The idea for this bracelet came from this tutorial by Beadifulnights. As you can tell, I did mine a bit differently. The most obvious difference is that I made my vine and leaves the same color. The reason was that I still have a lot of those cheap green seed beads left over from another project, so I wanted to use as many as I could. This is a project where it doesn’t matter if the size and shape of the seed beads are uniform. In fact, I actually used the different sizes to my advantage.


I also shaped my leaves differently and modified the spacing of the flowers. I like how it turned out.

Winter necklace

Lately I’ve been making jewelry from patterns because it really is a lot easier than testing my own designs. The designer had to straighten out all the kinks beforehand, and they don’t include all the failed attempts in the final instructions. If you tend to only make from patterns, it can be easy to forget how challenging it is to design something.

This necklace was based on the Christmas Necklace pattern by Trinkets Beadwork. It’s available for free on Craftsy (you’ll need to create an account, but it’s free to do so).


Because of my choice of colors, I’ve decided to call mine a winter necklace. The funny thing was that I had bought the 6mm matte sapphire Czech glass beads a year ago because they were discounted, but I didn’t have a plan for them. I wasn’t sure what to do with them until I discovered how nice they look with the Toho gilt-lined aqua opal seed beads.

The design is quite lovely. It looks like the seed beads form star shapes.


I modified it a bit because the part that goes between the 6 mm bead dangles reminded me of a uterus. Somehow it didn’t in the photos on the pattern.


Looks like a uterus?

Initially, I didn’t want to use more bicone crystals, but out of the three variations I tried, it looked best with the extra crystals.

Even though the instructions said you’ll need 5 grams of seed beads and I had an 8 gram bag, I ran out of beads! My modification actually used fewer seed beads than the pattern calls for.


I only had 3 seed beads left, but 5 more dangly things to make until the end of the necklace.

The instructions say to go until the desired length is reached, but I went with what made sense for the number of beads recommended. I measured the length and it was almost 18 inches. The clasp would add another inch. I tried on what I had, and I didn’t want it that long, so I took apart two units from the other end. (I hadn’t tied any knots yet.) This made the finished necklace 16 inches. I figured if it’s too short, I can add an extender chain. Doing this gave me some beads back, which allowed me to finish the necklace without having to buy more beads. (I even had 17 seed beads left over. Not sure what I will do with them.)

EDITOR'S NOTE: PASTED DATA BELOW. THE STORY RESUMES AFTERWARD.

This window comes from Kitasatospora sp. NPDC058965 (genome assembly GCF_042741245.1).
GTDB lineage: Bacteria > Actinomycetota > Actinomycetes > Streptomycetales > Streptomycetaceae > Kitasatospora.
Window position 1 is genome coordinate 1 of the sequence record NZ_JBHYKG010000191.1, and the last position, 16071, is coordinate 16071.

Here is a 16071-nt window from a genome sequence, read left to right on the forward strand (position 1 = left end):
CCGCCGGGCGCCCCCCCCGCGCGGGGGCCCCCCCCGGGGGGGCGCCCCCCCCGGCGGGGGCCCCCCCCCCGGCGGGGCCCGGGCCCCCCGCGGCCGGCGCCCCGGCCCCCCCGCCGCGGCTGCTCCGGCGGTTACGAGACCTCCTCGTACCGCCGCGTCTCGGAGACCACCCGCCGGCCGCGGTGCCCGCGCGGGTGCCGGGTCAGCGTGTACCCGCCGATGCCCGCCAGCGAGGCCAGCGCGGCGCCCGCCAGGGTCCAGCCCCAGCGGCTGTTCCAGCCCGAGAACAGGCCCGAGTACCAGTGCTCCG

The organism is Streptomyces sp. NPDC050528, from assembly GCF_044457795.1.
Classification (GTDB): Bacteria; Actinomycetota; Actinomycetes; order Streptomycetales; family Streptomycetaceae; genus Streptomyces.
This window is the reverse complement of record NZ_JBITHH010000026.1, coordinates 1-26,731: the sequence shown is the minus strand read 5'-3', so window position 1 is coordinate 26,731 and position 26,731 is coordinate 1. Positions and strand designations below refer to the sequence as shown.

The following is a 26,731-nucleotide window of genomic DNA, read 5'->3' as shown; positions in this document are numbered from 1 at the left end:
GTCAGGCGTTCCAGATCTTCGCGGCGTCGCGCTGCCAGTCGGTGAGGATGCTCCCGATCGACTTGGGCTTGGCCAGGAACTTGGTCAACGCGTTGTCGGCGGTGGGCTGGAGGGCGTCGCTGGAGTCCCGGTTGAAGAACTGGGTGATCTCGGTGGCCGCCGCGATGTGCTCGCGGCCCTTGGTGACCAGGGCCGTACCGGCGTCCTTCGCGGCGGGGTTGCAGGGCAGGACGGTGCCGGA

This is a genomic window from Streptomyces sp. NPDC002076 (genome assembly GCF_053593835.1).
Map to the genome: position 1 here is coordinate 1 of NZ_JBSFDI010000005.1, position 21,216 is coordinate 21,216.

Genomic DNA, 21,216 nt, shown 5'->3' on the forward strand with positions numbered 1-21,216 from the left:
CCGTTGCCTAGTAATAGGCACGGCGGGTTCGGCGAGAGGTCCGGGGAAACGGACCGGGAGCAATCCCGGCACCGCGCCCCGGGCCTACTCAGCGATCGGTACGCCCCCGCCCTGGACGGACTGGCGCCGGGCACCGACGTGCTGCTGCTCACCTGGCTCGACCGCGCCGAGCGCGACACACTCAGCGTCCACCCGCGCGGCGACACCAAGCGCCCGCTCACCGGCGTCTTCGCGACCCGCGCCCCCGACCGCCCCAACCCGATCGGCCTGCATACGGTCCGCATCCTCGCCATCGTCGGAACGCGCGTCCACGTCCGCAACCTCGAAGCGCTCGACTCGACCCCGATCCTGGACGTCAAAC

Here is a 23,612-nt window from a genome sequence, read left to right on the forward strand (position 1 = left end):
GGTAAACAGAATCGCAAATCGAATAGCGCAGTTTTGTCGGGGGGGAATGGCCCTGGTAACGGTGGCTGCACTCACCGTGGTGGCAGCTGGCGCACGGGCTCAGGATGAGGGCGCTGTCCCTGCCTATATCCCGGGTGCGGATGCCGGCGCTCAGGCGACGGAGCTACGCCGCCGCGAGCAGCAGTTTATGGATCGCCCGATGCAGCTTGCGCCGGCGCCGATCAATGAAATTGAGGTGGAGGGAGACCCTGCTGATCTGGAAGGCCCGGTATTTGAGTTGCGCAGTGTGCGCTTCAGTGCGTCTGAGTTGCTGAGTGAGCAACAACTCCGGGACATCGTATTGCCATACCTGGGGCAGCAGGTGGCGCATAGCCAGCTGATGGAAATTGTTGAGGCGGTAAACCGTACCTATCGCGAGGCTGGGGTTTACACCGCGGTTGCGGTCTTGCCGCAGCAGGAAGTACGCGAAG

All the reclaimed beads. Yay!

What I didn’t pay attention to at the time was that the middle of the necklace wasn’t a dangle, but rather one of the crystals in between. Had I only removed one unit from the end, there would be a dangle at the middle. This is no big deal, since it can be worn slightly rotated so that there is a dangle in the middle.


My first successful beaded bead

Many years ago (back in the 1990s) Michael’s was selling bags of assorted jewelry making supplies for a discount, so my mom bought a bag. In it were these 12mm wooden beads. I had no idea what to do with them, so I left them alone and forgot about them until last year.


I still wasn’t sure what to do with those pesky wooden beads until I came across tutorials for covering them with seed beads. Ah, so that’s what they’re used for!


Last September, I tried making my own beaded bead by following a tutorial, but it wasn’t clear. I found another tutorial that was more complicated. I tried again, integrating what I had understood from the two tutorials. Unfortunately, I ran out of thread and couldn’t finish it. Those of you who follow my personal blog may have seen these pictures before.


From left to right: top view, side view, bottom view. I wasn’t happy with what I had done, so I took it apart to reuse the beads.

Last October, I came across this picture of a beaded bead on Pinterest. Unfortunately, the link was dead. Although I tried to find the original source using reverse image searches, I was unable to locate it. After studying it carefully, I was able to figure out how many beads of each color were added each layer. Last week I decided to give it a try.